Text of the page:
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Dr. Mallika Marshall Explains What You Should Look For After Head Trauma

BOSTON (CBS) -- An autopsy released on Thursday confirmed that actor Bob Saget died last month from accidental head trauma. It says the the 65-year-old hit the back of his head and then went to sleep in his Orlando hotel. He never woke up, and no drugs or alcohol were involved.

Dr. Mallika Marshall answered some questions about the circumstances surrounding Saget's death and what to monitor after an injury to the head.

Q: It sounds like there was a delay between when Mr. Saget bumped his head and when he actually died. Why is that?

A: Many of us or our children bump our heads all the time and it's no big deal. But if a blow to the head is severe enough, it can cause bleeding on the brain which can be deadly. And the bleeding may not occur right away or it may be a slow bleed that builds pressure over a period of hours or even days. So if someone you know hits their head, keep an eye on them for several days and get them to the ER right away if you have concerns. And keep in mind someone who is on blood thinners is more likely to bleed after head trauma.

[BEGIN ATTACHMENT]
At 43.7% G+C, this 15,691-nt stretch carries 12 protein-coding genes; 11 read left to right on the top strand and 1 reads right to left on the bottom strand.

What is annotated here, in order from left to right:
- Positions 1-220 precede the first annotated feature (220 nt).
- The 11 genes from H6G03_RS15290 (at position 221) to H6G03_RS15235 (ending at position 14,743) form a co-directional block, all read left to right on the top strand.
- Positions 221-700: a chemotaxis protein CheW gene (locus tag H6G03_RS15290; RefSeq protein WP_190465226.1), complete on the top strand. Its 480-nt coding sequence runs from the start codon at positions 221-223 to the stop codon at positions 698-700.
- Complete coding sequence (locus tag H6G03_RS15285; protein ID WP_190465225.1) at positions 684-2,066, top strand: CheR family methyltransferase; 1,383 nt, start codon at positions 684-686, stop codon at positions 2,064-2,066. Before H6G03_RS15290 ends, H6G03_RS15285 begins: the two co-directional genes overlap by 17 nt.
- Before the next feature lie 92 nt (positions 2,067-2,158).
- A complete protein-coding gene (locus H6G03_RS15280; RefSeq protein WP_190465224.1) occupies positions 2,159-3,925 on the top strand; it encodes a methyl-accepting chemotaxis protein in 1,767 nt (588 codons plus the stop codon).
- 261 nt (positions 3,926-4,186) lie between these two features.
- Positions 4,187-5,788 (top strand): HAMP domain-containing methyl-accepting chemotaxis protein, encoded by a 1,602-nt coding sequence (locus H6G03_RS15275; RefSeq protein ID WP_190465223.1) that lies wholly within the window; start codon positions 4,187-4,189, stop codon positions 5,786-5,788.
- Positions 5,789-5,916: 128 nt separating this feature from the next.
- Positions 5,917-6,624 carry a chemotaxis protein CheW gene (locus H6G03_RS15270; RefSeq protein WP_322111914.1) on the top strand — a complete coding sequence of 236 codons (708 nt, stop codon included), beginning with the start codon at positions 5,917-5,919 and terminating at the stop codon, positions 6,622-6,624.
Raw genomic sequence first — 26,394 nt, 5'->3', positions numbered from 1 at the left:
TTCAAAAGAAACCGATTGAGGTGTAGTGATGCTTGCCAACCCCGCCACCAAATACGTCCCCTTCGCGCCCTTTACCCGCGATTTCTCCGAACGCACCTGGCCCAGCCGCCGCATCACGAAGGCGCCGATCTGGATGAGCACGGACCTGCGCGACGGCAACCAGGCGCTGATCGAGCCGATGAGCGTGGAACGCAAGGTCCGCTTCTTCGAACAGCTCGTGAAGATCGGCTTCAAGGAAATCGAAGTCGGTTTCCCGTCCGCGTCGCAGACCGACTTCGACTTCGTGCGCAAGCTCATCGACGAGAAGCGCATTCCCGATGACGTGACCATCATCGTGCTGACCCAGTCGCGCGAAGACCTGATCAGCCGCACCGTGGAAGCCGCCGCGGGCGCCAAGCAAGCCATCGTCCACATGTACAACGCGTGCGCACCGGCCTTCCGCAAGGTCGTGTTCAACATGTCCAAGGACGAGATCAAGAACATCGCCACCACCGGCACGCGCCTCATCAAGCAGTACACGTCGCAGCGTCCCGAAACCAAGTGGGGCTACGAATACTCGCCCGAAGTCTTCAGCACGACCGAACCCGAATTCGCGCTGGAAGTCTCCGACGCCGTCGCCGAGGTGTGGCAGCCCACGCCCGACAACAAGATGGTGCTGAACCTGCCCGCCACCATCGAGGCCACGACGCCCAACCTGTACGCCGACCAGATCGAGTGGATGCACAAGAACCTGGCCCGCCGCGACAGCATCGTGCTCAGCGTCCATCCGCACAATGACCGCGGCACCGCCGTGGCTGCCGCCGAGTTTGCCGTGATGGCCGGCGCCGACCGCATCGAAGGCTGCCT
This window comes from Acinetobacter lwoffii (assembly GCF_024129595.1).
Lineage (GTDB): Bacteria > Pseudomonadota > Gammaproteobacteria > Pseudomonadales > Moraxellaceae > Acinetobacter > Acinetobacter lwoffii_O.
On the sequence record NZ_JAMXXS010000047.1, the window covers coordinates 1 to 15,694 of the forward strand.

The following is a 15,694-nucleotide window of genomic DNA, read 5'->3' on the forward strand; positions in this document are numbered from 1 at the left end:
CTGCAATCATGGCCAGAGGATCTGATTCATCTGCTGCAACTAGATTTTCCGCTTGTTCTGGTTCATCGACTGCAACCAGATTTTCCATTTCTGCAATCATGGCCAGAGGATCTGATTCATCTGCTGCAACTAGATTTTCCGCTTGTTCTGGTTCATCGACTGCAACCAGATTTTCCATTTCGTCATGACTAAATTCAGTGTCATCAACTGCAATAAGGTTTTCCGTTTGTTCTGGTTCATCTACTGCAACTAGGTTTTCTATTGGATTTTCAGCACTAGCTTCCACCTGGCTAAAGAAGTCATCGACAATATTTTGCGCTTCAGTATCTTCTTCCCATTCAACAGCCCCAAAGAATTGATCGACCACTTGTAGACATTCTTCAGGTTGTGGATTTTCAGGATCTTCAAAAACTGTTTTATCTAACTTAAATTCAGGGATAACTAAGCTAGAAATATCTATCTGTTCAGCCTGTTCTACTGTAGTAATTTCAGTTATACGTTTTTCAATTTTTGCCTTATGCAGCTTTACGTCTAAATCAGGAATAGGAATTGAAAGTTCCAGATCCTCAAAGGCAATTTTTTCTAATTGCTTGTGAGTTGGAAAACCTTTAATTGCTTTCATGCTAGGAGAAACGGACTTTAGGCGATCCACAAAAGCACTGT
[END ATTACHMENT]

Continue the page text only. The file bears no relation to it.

Q: How do you know if head trauma is severe enough to require a medical evaluation?

If someone passes out at the time of the injury, that's a big red flag. Other concerning symptoms include recurrent vomiting, severe or worsening headaches, confusion, weakness or numbness in one part of the body, slurred speech, or problems with balance. If any of these develop, seek medical attention immediately because if there is bleeding on the brain, it's a race against time to relieve the pressure.

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